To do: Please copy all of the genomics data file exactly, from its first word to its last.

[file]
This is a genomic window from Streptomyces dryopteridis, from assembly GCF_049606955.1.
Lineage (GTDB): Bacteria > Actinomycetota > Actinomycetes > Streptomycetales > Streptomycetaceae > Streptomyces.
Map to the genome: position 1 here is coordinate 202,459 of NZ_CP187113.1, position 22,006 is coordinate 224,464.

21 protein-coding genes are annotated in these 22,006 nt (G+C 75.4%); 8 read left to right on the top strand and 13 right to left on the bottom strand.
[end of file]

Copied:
This is a genomic window from Streptomyces dryopteridis, from assembly GCF_049606955.1.
Lineage (GTDB): Bacteria > Actinomycetota > Actinomycetes > Streptomycetales > Streptomycetaceae > Streptomyces.
Map to the genome: position 1 here is coordinate 202,459 of NZ_CP187113.1, position 22,006 is coordinate 224,464.

21 protein-coding genes are annotated in these 22,006 nt (G+C 75.4%); 8 read left to right on the top strand and 13 right to left on the bottom strand.